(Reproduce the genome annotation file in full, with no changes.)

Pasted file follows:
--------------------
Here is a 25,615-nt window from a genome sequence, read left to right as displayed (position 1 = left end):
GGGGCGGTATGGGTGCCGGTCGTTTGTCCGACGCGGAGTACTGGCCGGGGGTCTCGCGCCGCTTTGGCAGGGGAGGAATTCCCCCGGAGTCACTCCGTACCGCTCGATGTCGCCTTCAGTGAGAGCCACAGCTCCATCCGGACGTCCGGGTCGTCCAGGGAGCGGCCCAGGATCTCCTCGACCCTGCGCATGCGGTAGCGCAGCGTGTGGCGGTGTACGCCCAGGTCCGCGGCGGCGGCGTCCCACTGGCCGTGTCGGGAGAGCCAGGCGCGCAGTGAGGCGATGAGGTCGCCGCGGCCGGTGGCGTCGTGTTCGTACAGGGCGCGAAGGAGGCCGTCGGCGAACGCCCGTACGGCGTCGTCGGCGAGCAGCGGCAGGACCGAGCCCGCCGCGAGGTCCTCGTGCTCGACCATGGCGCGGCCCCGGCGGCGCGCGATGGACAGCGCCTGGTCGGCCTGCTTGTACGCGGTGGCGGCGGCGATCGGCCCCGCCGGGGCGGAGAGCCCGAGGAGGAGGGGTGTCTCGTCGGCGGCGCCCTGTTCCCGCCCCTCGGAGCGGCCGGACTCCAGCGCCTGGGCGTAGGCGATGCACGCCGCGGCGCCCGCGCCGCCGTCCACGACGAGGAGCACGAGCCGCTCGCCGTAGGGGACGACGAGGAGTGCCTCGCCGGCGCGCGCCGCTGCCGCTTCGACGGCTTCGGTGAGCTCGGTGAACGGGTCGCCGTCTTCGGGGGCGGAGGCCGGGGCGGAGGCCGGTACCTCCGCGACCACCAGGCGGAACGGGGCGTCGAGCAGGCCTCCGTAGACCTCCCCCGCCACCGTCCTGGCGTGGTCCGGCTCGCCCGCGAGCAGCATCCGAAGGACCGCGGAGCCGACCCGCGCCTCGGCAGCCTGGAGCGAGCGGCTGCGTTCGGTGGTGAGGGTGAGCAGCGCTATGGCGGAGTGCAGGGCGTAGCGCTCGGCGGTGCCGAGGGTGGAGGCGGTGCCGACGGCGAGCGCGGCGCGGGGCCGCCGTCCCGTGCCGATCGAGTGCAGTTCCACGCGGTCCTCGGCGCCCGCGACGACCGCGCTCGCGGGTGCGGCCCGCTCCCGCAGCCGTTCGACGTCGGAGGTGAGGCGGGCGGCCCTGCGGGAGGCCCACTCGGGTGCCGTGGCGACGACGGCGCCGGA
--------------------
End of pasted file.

Here is a 25,615-nt window from a genome sequence, read left to right as displayed (position 1 = left end):
GGGGCGGTATGGGTGCCGGTCGTTTGTCCGACGCGGAGTACTGGCCGGGGGTCTCGCGCCGCTTTGGCAGGGGAGGAATTCCCCCGGAGTCACTCCGTACCGCTCGATGTCGCCTTCAGTGAGAGCCACAGCTCCATCCGGACGTCCGGGTCGTCCAGGGAGCGGCCCAGGATCTCCTCGACCCTGCGCATGCGGTAGCGCAGCGTGTGGCGGTGTACGCCCAGGTCCGCGGCGGCGGCGTCCCACTGGCCGTGTCGGGAGAGCCAGGCGCGCAGTGAGGCGATGAGGTCGCCGCGGCCGGTGGCGTCGTGTTCGTACAGGGCGCGAAGGAGGCCGTCGGCGAACGCCCGTACGGCGTCGTCGGCGAGCAGCGGCAGGACCGAGCCCGCCGCGAGGTCCTCGTGCTCGACCATGGCGCGGCCCCGGCGGCGCGCGATGGACAGCGCCTGGTCGGCCTGCTTGTACGCGGTGGCGGCGGCGATCGGCCCCGCCGGGGCGGAGAGCCCGAGGAGGAGGGGTGTCTCGTCGGCGGCGCCCTGTTCCCGCCCCTCGGAGCGGCCGGACTCCAGCGCCTGGGCGTAGGCGATGCACGCCGCGGCGCCCGCGCCGCCGTCCACGACGAGGAGCACGAGCCGCTCGCCGTAGGGGACGACGAGGAGTGCCTCGCCGGCGCGCGCCGCTGCCGCTTCGACGGCTTCGGTGAGCTCGGTGAACGGGTCGCCGTCTTCGGGGGCGGAGGCCGGGGCGGAGGCCGGTACCTCCGCGACCACCAGGCGGAACGGGGCGTCGAGCAGGCCTCCGTAGACCTCCCCCGCCACCGTCCTGGCGTGGTCCGGCTCGCCCGCGAGCAGCATCCGAAGGACCGCGGAGCCGACCCGCGCCTCGGCAGCCTGGAGCGAGCGGCTGCGTTCGGTGGTGAGGGTGAGCAGCGCTATGGCGGAGTGCAGGGCGTAGCGCTCGGCGGTGCCGAGGGTGGAGGCGGTGCCGACGGCGAGCGCGGCGCGGGGCCGCCGTCCCGTGCCGATCGAGTGCAGTTCCACGCGGTCCTCGGCGCCCGCGACGACCGCGCTCGCGGGTGCGGCCCGCTCCCGCAGCCGTTCGACGTCGGAGGTGAGGCGGGCGGCCCTGCGGGAGGCCCACTCGGGTGCCGTGGCGACGACGGCGCCGGA